The book of Kings tells us more about God than it tells us about Israel's history. God promised David an eternal dynasty and a kingdom that would not be undone by death or rebellion (2 Samuel 7:13). But David is on his deathbed and his kingdom is in crisis (1 Kings 1:1; 2:10). God's promise of an eternal throne is at risk. Will God continue to be a God of life, even in death?
David's second-born son, Adonijah, revolts against David's third-born son, Solomon (1 Kings 1:5). Adonijah is the heir apparent, but David had promised Solomon the throne (1 Kings 1:17). To legitimize his takeover Adonijah turns his father's trusted general and priest to his side and invites his other royal brothers to a secret coronation (1 Kings 1:7, 9). But Solomon's mother persuades David to force Solomon's coronation early (1 Kings 1:11). David gives Solomon his royal donkey and crowns him king in Jerusalem. Solomon is anointed with oil by a priest loyal to the royal family (1 Kings 1:39). Adonijah is in the middle of his feast when he learns his coup has already failed (1 Kings 1:45-46). God's promises won't be undone by Adonijah, but will continue through Solomon.
Fearing for his life, Adonijah rushes to the altar where priests offer sacrifices (1 Kings 1:50). In the book of Numbers, the altar was a place of asylum for people guilty of manslaughter (Numbers 35:25). Adonijah hopes Solomon will apply this law to his treason, and he does. Solomon's first act as king is one of mercy. He forgives Adonijah's treason and extends life to a traitor who deserves death (1 Kings 1:53).
Where is the Gospel?
God brings life from the dead. David's encroaching death, and Adonijah's rebellion will not overthrow God's plans for an eternal Davidic kingdom. Solomon's ascension and Adonjiah's failed rebellion are not just history but theology. God will bring life from David's death through his son. And from Adonijah's rebellion an eternal kingdom will be born.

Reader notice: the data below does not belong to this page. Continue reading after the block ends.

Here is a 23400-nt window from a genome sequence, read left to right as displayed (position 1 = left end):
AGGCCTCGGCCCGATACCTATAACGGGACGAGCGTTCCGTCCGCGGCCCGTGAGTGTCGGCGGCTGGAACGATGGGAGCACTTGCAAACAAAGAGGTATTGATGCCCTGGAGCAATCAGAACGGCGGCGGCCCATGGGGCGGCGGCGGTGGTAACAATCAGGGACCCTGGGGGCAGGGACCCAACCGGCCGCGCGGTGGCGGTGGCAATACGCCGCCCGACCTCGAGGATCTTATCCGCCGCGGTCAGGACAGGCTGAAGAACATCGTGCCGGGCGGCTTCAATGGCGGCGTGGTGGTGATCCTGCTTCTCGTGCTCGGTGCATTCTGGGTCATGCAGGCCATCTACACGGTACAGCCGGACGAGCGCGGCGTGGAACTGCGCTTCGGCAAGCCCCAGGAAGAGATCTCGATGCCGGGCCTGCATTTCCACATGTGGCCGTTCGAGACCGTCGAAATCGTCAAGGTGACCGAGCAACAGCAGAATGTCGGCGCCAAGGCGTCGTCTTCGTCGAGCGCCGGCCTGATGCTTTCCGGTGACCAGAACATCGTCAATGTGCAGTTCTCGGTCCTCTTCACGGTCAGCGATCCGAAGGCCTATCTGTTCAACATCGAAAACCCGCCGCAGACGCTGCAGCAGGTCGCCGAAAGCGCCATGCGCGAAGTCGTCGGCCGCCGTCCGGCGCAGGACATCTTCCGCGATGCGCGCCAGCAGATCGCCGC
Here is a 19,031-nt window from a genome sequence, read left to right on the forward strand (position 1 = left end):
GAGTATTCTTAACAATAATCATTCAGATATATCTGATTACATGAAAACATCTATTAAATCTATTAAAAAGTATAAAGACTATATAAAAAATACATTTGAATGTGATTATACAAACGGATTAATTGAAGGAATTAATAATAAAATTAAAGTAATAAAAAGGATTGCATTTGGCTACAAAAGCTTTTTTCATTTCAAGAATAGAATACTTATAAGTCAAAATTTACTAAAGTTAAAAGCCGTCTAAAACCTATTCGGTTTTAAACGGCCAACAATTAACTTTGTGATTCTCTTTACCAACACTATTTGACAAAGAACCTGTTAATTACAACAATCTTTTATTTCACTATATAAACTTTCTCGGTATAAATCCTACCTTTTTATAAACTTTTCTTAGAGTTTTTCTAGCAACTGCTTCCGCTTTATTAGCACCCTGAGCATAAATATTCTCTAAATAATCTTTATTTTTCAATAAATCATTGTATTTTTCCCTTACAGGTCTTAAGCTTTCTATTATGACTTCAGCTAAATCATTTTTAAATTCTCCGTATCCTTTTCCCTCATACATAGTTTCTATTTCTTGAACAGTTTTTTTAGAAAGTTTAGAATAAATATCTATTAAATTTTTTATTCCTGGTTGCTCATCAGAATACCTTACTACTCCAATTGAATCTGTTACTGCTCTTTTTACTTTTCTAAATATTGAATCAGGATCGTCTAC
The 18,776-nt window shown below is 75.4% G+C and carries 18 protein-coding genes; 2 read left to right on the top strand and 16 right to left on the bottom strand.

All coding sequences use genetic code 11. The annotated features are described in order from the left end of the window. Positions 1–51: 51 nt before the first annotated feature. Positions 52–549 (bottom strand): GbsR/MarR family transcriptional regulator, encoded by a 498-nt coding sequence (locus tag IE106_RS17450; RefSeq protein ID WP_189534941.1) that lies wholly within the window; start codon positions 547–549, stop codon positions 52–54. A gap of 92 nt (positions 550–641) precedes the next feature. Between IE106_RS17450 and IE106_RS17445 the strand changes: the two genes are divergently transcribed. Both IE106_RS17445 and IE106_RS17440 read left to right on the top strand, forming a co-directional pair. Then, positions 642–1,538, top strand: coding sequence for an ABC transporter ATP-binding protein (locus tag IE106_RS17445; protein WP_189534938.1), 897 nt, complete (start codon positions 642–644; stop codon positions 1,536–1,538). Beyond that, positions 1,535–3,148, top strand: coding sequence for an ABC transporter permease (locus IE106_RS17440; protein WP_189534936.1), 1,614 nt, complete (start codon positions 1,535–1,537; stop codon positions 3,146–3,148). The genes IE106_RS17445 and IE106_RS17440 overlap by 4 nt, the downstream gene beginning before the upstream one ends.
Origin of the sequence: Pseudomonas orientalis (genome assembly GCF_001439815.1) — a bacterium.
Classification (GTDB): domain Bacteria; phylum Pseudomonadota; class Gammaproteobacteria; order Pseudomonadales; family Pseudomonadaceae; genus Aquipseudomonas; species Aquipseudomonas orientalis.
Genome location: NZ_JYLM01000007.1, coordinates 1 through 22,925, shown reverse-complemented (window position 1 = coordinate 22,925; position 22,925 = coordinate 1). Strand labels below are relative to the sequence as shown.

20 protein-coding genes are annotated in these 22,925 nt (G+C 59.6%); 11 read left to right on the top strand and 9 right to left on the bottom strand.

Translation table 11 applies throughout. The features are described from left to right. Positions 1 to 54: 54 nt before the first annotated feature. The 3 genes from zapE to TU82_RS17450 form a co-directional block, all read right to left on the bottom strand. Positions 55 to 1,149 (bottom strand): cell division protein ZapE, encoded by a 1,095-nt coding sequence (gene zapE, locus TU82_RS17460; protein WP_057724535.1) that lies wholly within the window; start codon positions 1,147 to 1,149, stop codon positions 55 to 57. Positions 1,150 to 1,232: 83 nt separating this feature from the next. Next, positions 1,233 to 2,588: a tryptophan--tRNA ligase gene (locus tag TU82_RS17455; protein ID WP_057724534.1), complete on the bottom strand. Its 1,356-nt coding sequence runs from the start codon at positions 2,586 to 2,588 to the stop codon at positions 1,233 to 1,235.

In this way, David's last days as king and Solomon's first are less about a transition from one regime to another but about the coronation of David's final son, Jesus.
Jesus is the promised heir of Israel (Matthew 1:1). He's anointed not with oil but with the Spirit (John 1:32). He rides into Jerusalem on a donkey (Mark 11:7). Like Solomon's kingdom, Jesus' Kingdom emerges from treacherous political drama, self-interest, and betrayal. Solomon's Father, like God the Father, overturns the plots of sinful men to firmly install his Son on the throne (Acts 2:24). And Jesus begins his administration by forgiving his would-be executioners (Luke 23:34). Like Adonijah, anyone can come to Jesus. Both enemies and traitors can cling to his place of sacrifice and death and receive mercy and life.
See for Yourself
May the Holy Spirit open your eyes to see God as the one who keeps his promises. And may you see Jesus as the King who brings life after death.